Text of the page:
There is bad news and there is good news about efforts to promote distributed solar energy development in the United States. On balance, the long-term perspective seems to be improving. Greenwire reports that the California Solar Initiative, the states ambitious program to encourage photovoltaic installations on homes and businesses, has lost some steam, lately.
Builders of new homes filed 139 rebate applications in January, and 159 in February. These numbers are small, compared to the 485 applications last November and the 709 filings in December. Since housing starts are down, this might not be a big surprise. But applications for retrofits on existing homes are down, as well (1,053 in November, 1,162 in December, 608 in January, and 646 in February).
Do these numbers imply a loss of interest? Probably not, when the flagging economy is a more likely culprit. Nonetheless, it is discouraging in a program that had been experiencing steady growth. Observers point out that the rebate levels offered through the Solar Initiative were reduced a bit at the end of the year. Since this is a predictable aspect of a program designed to wean consumers of the rebates over the course of several years, it would be expected that many would rush to get the higher incentives, and that levels would at least temporarily subside just after the rebates change. It does raise a question, however, about how well the industry will do when the rebates go away entirely, but that is when the better news enters the picture.
An underlying premise of the incentive program is that increased demand for photovoltaics would stimulate innovations that would drive down the cost of installed systems. Since this has been an objective of government solar programs for 30 years, it is not immediately clear that the premise is sound. But a recent report suggests that there is movement in the right direction.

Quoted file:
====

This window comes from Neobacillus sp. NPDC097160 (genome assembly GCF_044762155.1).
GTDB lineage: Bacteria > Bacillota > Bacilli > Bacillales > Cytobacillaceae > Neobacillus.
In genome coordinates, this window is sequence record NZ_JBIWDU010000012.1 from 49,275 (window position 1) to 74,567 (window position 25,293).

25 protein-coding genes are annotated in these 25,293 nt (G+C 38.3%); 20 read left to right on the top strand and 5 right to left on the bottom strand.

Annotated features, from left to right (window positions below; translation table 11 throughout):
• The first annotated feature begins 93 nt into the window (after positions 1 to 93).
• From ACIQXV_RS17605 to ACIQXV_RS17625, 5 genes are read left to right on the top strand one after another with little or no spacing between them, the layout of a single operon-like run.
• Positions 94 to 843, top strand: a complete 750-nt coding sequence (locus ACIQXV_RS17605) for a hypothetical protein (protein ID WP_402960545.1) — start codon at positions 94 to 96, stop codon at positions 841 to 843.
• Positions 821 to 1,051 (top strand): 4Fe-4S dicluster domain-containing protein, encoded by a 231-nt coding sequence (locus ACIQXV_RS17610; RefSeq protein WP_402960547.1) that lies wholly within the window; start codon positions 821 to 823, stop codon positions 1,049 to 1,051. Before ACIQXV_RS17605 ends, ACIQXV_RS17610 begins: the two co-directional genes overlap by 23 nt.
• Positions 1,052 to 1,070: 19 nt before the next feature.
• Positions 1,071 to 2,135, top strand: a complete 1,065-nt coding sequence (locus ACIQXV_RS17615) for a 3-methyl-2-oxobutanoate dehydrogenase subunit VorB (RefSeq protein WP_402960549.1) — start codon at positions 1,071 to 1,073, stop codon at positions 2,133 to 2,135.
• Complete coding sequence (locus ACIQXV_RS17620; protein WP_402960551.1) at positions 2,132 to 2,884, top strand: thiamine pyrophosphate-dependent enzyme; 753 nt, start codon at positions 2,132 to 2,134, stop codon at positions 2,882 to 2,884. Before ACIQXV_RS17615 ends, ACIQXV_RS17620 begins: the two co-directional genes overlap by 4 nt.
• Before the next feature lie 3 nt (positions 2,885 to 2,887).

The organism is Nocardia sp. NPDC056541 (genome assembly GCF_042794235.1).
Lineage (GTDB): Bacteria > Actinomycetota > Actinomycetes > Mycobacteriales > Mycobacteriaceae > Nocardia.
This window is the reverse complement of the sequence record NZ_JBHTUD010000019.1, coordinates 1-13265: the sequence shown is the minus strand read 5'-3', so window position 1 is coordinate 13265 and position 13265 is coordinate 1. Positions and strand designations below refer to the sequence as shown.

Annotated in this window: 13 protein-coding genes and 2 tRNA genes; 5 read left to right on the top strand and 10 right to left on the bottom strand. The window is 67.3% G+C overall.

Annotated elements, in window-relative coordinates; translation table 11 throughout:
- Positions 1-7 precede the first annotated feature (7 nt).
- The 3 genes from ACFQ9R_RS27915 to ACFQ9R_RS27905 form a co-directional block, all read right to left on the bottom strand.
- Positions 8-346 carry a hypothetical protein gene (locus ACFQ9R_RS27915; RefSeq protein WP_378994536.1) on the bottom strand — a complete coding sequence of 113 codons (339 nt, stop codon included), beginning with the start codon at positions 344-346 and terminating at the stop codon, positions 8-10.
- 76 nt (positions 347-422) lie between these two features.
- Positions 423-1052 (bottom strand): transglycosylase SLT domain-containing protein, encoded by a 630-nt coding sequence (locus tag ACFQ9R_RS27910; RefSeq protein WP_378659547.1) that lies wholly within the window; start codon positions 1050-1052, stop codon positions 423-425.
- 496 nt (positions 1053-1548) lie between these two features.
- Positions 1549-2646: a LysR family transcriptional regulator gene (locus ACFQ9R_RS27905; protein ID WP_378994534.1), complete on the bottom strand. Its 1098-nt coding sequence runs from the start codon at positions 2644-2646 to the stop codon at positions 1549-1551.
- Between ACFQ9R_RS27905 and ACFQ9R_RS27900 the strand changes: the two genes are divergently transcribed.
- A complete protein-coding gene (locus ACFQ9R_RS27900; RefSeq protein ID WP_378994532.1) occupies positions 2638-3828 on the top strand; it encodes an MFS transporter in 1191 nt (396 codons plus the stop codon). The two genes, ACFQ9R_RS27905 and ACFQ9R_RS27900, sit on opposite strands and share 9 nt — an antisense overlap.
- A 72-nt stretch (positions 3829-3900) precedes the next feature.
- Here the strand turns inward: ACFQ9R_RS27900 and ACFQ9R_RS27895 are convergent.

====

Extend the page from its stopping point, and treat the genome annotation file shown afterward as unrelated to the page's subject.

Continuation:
In their report, Lawrence Berkelely National Laboratory researchers Ryan Wiser, Galen Barbose, and Carla Peterman tracked the installed cost of photovoltaics in the United States from 1998 through 2007. They found that the average installed cost – in terms of real 2007 dollars per installed watt – declined from $10.5/W in 1998 to $7.6/W in 2007, without counting any direct financial incentives or tax credits. This equates to an average annual reduction of $0.3/W, or 3.5%/yr in real dollars. They attribute the changes to lower costs in the “non-array” portions of a project (things such as brackets, inverters, and labor). They conclude, “Although average installed costs remained flat from 2005-2007, recent developments portend a potentially dramatic shift over the next few years in the customer-economics of PV. Most industry experts anticipate an over-supply of PV modules in 2009, putting downward pressure on module prices, and presumably on total installed costs as well. In addition, the lifting of the cap on the Federal [Investment Tax Credit] for residential PV, also beginning in 2009, will further reduce net installed costs for residential installations, potentially leading to some degree of renewed emphasis on the residential market in the years ahead.”
Good news, indeed. Although there are miles to go before achieving the $1/W goal U.S. policy makers had hoped to reach by 1988, things are moving in the right direction. Occassional announcements of cost reductions for the manufacturing of solar cells provide a basis for further hope. Let’s keep our fingers crossed.